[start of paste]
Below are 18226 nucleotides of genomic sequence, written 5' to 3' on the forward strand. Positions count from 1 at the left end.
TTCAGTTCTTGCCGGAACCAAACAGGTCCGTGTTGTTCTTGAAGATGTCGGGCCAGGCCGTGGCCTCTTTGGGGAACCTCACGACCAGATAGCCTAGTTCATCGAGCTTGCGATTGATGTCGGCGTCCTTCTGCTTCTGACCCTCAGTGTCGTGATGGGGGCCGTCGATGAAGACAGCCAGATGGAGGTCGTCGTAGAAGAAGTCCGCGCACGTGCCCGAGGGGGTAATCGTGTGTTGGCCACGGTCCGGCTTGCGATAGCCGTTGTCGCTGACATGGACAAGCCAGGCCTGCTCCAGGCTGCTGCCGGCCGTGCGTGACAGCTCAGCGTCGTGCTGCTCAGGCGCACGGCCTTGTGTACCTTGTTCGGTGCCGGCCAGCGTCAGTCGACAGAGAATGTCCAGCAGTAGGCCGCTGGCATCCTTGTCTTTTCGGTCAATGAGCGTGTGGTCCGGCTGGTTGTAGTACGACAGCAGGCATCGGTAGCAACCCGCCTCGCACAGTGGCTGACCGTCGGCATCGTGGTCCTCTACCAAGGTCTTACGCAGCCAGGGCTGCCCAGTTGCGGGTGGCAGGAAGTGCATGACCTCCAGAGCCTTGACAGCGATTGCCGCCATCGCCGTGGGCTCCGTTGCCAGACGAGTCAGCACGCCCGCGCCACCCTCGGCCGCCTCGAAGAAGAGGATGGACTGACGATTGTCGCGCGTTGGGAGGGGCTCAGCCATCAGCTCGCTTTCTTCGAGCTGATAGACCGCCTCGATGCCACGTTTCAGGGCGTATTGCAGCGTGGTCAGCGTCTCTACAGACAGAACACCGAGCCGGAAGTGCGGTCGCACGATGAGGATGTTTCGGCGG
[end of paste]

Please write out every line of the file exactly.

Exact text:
Below are 18226 nucleotides of genomic sequence, written 5' to 3' on the forward strand. Positions count from 1 at the left end.
TTCAGTTCTTGCCGGAACCAAACAGGTCCGTGTTGTTCTTGAAGATGTCGGGCCAGGCCGTGGCCTCTTTGGGGAACCTCACGACCAGATAGCCTAGTTCATCGAGCTTGCGATTGATGTCGGCGTCCTTCTGCTTCTGACCCTCAGTGTCGTGATGGGGGCCGTCGATGAAGACAGCCAGATGGAGGTCGTCGTAGAAGAAGTCCGCGCACGTGCCCGAGGGGGTAATCGTGTGTTGGCCACGGTCCGGCTTGCGATAGCCGTTGTCGCTGACATGGACAAGCCAGGCCTGCTCCAGGCTGCTGCCGGCCGTGCGTGACAGCTCAGCGTCGTGCTGCTCAGGCGCACGGCCTTGTGTACCTTGTTCGGTGCCGGCCAGCGTCAGTCGACAGAGAATGTCCAGCAGTAGGCCGCTGGCATCCTTGTCTTTTCGGTCAATGAGCGTGTGGTCCGGCTGGTTGTAGTACGACAGCAGGCATCGGTAGCAACCCGCCTCGCACAGTGGCTGACCGTCGGCATCGTGGTCCTCTACCAAGGTCTTACGCAGCCAGGGCTGCCCAGTTGCGGGTGGCAGGAAGTGCATGACCTCCAGAGCCTTGACAGCGATTGCCGCCATCGCCGTGGGCTCCGTTGCCAGACGAGTCAGCACGCCCGCGCCACCCTCGGCCGCCTCGAAGAAGAGGATGGACTGACGATTGTCGCGCGTTGGGAGGGGCTCAGCCATCAGCTCGCTTTCTTCGAGCTGATAGACCGCCTCGATGCCACGTTTCAGGGCGTATTGCAGCGTGGTCAGCGTCTCTACAGACAGAACACCGAGCCGGAAGTGCGGTCGCACGATGAGGATGTTTCGGCGG